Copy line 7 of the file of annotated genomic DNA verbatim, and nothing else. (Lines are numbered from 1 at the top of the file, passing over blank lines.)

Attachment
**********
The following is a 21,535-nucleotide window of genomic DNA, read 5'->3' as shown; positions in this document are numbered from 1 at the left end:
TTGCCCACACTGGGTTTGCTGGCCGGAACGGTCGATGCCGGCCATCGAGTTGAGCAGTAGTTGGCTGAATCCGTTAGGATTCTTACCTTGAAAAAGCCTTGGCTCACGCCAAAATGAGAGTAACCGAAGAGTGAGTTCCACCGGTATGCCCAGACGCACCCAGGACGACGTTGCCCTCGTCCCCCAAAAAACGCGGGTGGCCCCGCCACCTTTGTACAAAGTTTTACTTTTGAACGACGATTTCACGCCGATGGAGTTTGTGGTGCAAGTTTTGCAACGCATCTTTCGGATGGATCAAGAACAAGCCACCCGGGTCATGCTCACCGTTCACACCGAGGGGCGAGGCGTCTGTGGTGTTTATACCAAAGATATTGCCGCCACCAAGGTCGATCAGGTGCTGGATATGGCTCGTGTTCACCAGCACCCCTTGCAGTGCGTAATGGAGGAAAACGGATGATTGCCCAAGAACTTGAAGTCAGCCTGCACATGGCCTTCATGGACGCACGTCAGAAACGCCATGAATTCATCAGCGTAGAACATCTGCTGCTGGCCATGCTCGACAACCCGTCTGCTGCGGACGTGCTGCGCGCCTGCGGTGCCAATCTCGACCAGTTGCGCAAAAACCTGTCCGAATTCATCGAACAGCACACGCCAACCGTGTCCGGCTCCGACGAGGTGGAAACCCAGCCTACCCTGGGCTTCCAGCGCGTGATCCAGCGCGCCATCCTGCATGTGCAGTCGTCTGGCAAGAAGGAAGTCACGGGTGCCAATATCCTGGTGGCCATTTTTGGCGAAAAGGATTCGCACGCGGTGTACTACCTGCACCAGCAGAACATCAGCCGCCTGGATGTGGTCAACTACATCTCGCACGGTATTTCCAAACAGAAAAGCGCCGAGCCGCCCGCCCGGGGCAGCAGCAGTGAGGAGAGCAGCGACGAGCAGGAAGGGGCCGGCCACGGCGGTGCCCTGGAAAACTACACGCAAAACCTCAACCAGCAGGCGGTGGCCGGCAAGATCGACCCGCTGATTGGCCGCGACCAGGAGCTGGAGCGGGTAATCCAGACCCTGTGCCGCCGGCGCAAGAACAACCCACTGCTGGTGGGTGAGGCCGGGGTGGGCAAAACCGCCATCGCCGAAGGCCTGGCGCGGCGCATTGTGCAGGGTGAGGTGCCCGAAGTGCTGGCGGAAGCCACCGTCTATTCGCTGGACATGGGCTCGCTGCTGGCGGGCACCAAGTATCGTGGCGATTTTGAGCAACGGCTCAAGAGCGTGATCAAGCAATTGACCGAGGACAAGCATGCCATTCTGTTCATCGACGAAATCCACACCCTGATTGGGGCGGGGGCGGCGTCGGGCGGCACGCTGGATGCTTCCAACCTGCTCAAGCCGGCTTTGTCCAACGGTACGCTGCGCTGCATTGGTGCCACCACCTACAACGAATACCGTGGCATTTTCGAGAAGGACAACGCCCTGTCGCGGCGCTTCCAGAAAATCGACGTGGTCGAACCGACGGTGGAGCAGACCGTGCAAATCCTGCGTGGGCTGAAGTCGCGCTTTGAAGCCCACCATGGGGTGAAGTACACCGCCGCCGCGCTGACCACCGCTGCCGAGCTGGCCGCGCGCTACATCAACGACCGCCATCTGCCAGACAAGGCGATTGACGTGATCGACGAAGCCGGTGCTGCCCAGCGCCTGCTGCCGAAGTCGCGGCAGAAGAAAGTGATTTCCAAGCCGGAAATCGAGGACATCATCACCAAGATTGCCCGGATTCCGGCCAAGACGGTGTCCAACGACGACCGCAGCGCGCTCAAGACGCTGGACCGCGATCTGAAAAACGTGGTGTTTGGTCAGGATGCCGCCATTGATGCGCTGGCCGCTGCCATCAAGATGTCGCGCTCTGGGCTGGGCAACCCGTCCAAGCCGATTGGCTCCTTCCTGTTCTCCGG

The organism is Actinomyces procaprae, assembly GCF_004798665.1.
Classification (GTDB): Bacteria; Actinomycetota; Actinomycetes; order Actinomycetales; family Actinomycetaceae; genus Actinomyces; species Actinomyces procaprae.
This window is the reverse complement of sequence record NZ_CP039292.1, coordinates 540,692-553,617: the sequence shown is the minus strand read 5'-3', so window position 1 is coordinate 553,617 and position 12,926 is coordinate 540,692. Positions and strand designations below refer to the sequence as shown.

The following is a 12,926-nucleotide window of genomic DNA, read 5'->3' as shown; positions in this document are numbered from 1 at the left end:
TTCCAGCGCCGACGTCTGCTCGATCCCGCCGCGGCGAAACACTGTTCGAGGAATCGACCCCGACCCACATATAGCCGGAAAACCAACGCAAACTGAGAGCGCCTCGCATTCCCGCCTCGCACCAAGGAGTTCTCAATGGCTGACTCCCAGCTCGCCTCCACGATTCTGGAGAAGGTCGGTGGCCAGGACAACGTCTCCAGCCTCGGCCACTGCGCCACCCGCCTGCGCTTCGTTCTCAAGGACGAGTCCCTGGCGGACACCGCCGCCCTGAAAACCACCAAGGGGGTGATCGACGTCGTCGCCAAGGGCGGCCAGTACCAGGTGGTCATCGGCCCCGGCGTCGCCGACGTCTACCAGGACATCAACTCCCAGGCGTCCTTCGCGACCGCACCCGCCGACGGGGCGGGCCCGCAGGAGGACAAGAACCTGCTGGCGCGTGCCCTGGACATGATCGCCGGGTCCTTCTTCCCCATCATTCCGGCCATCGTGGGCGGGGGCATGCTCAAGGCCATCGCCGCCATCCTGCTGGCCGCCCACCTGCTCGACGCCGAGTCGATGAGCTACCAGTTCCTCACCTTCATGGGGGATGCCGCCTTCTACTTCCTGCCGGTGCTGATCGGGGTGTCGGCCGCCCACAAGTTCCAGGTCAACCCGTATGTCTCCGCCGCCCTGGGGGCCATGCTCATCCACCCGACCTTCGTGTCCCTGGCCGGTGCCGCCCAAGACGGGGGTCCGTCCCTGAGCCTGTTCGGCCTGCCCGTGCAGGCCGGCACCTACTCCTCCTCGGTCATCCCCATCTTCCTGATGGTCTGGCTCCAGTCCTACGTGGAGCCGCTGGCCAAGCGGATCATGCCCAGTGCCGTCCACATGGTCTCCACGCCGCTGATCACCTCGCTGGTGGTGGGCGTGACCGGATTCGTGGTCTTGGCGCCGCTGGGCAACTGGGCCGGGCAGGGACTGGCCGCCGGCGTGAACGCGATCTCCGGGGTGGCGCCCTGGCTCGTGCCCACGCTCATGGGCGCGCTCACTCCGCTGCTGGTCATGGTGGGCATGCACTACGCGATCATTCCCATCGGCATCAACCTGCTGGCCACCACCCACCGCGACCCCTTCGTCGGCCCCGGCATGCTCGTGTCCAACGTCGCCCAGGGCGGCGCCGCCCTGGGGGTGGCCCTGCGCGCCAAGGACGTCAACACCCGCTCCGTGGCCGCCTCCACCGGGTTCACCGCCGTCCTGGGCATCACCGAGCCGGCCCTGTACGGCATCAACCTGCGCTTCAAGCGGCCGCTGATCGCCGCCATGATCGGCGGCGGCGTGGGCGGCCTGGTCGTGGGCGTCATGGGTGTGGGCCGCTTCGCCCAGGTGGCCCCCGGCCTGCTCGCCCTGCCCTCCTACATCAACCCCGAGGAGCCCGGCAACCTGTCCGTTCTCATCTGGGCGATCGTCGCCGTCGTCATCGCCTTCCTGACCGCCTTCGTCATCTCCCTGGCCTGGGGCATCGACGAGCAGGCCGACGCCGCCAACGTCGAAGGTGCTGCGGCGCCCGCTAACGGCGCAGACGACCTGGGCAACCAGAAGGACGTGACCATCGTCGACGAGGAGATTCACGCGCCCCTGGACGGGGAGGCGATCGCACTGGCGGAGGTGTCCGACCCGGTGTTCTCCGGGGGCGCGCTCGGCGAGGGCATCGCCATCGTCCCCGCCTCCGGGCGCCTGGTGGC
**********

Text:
TTCCAGCGCCGACGTCTGCTCGATCCCGCCGCGGCGAAACACTGTTCGAGGAATCGACCCCGACCCACATATAGCCGGAAAACCAACGCAAACTGAGAGCGCCTCGCATTCCCGCCTCGCACCAAGGAGTTCTCAATGGCTGACTCCCAGCTCGCCTCCACGATTCTGGAGAAGGTCGGTGGCCAGGACAACGTCTCCAGCCTCGGCCACTGCGCCACCCGCCTGCGCTTCGTTCTCAAGGACGAGTCCCTGGCGGACACCGCCGCCCTGAAAACCACCAAGGGGGTGATCGACGTCGTCGCCAAGGGCGGCCAGTACCAGGTGGTCATCGGCCCCGGCGTCGCCGACGTCTACCAGGACATCAACTCCCAGGCGTCCTTCGCGACCGCACCCGCCGACGGGGCGGGCCCGCAGGAGGACAAGAACCTGCTGGCGCGTGCCCTGGACATGATCGCCGGGTCCTTCTTCCCCATCATTCCGGCCATCGTGGGCGGGGGCATGCTCAAGGCCATCGCCGCCATCCTGCTGGCCGCCCACCTGCTCGACGCCGAGTCGATGAGCTACCAGTTCCTCACCTTCATGGGGGATGCCGCCTTCTACTTCCTGCCGGTGCTGATCGGGGTGTCGGCCGCCCACAAGTTCCAGGTCAACCCGTATGTCTCCGCCGCCCTGGGGGCCATGCTCATCCACCCGACCTTCGTGTCCCTGGCCGGTGCCGCCCAAGACGGGGGTCCGTCCCTGAGCCTGTTCGGCCTGCCCGTGCAGGCCGGCACCTACTCCTCCTCGGTCATCCCCATCTTCCTGATGGTCTGGCTCCAGTCCTACGTGGAGCCGCTGGCCAAGCGGATCATGCCCAGTGCCGTCCACATGGTCTCCACGCCGCTGATCACCTCGCTGGTGGTGGGCGTGACCGGATTCGTGGTCTTGGCGCCGCTGGGCAACTGGGCCGGGCAGGGACTGGCCGCCGGCGTGAACGCGATCTCCGGGGTGGCGCCCTGGCTCGTGCCCACGCTCATGGGCGCGCTCACTCCGCTGCTGGTCATGGTGGGCATGCACTACGCGATCATTCCCATCGGCATCAACCTGCTGGCCACCACCCACCGCGACCCCTTCGTCGGCCCCGGCATGCTCGTGTCCAACGTCGCCCAGGGCGGCGCCGCCCTGGGGGTGGCCCTGCGCGCCAAGGACGTCAACACCCGCTCCGTGGCCGCCTCCACCGGGTTCACCGCCGTCCTGGGCATCACCGAGCCGGCCCTGTACGGCATCAACCTGCGCTTCAAGCGGCCGCTGATCGCCGCCATGATCGGCGGCGGCGTGGGCGGCCTGGTCGTGGGCGTCATGGGTGTGGGCCGCTTCGCCCAGGTGGCCCCCGGCCTGCTCGCCCTGCCCTCCTACATCAACCCCGAGGAGCCCGGCAACCTGTCCGTTCTCATCTGGGCGATCGTCGCCGTCGTCATCGCCTTCCTGACCGCCTTCGTCATCTCCCTGGCCTGGGGCATCGACGAGCAGGCCGACGCCGCCAACGTCGAAGGTGCTGCGGCGCCCGCTAACGGCGCAGACGACCTGGGCAACCAGAAGGACGTGACCATCGTCGACGAGGAGATTCACGCGCCCCTGGACGGGGAGGCGATCGCACTGGCGGAGGTGTCCGACCCGGTGTTCTCCGGGGGCGCGCTCGGCGAGGGCATCGCCATCGTCCCCGCCTCCGGGCGCCTGGTGGC